All these alterations are set into motion by pressing just a couple of buttons on a Crestron ML6000 handheld remote. One tap pulls up the cover art of every movie in the server. From there, the family can sort by genre, artist or even movie duration. “If they only have an hour to watch something, they can pull up only the movies that are 60 minutes long,” Feulner explains. After entering their selection, the Crestron system engages the projector, masking fabric, window coverings and lights. The lights can be adjusted to a 25-, 50- or 75-percent intensity level at any time from the remote or by touching PAUSE, which brightens them just enough to guide someone into or out of the room.

The technology in this space may make the historic residence seem a lot younger than it is, but the systems still pay tribute to the old forms of entertainment. A READING button on the Crestron remote, for example, sets the lights near Tim’s favorite seat to a perfect level. Sure, the reading light may not evoke the nostalgia of the 1700s, when horses ruled this roost, but the magnificent 300-year-old straw-filled plaster walls and stone columns keep this room deeply rooted in its past—without infringing on its future.

Follow Electronic House on Facebook and Twitter.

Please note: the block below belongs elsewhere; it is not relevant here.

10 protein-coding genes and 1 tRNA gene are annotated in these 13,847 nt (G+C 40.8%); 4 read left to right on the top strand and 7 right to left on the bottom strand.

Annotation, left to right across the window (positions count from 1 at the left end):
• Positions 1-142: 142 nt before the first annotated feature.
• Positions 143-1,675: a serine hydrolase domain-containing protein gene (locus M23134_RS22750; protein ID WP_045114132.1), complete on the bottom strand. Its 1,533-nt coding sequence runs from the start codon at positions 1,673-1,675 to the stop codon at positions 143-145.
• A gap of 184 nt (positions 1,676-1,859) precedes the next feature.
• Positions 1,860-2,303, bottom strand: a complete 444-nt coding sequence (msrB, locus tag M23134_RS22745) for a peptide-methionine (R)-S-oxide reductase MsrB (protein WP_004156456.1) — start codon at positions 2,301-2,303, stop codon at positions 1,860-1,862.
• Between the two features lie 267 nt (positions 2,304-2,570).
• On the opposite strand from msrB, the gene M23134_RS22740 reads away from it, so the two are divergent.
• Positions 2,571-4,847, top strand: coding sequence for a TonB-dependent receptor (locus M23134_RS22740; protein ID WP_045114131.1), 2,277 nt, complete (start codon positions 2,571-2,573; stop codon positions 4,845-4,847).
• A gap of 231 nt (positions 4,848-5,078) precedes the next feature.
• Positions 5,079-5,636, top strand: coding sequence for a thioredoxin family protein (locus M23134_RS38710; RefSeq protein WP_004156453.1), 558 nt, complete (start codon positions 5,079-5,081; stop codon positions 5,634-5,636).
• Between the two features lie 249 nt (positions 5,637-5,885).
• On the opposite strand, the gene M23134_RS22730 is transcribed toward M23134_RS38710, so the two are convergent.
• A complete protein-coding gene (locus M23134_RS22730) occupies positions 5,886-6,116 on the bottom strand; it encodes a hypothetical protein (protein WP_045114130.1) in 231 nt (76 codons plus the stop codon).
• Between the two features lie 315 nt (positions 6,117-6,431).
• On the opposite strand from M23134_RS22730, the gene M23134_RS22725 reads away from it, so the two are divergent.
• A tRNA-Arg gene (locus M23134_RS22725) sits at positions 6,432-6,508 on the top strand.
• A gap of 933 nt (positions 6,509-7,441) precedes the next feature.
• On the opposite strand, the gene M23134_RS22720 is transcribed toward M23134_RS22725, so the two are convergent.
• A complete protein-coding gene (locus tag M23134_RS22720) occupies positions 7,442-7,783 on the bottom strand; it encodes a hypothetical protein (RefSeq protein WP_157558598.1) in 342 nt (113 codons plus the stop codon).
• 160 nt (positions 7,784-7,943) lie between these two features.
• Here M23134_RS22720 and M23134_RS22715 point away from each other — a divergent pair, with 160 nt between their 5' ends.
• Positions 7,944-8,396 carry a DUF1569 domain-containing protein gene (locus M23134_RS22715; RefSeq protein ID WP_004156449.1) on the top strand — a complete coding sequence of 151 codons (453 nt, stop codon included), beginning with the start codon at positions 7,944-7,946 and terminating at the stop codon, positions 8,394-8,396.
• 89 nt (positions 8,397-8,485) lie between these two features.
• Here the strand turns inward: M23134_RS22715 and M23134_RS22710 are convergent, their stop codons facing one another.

Find an Installer in your Area — Find custom electronics installers who provide infrastructure wiring, lighting systems, security, home automation, audio and video systems, and much more. Find an Installer
Home Theater $250,001+
Gold Winner: Theater Built Without Attachments
Silver Winner: An Audio System that Spares No Expense
Bronze Winner: High Stakes Home Theater
Home Theater $100,001-$250,000 Gold Winner: Colonial House Gets Home Theater Update
Silver Winner: Vintage Home Theater
Bronze Winner: Return of the "Titanic" Theater
Home Theater $50,001-$100,000
Gold Winner: The Multipurpose, Multitasking Entertainment Room
Silver Winner: Benefits of the Latest and Greatest
Bronze Winner: Home Theater with Waterfalls
Home Theater $25,001-$50,000
Gold Winner: Big Room Requires Big Theater
Silver Winner: Room Within Room Traps Theater Sound
Bronze Winner: Home Theater Bachelor Pad on a Budget
Home Theater $10,001-$10,000
Gold Winner: Experience Pays Off With Second Theater
Silver Winner: Three-Car Garage Reborn as Home Theater
Bronze Winner: Homeowner Expertise Leads to Easy Theater Installation
Green Home
Gold Winner: Electronics and Environment Coexist in EcoManor

Family/Media Room
Gold Winner: Commissioning a Theater Masterpiece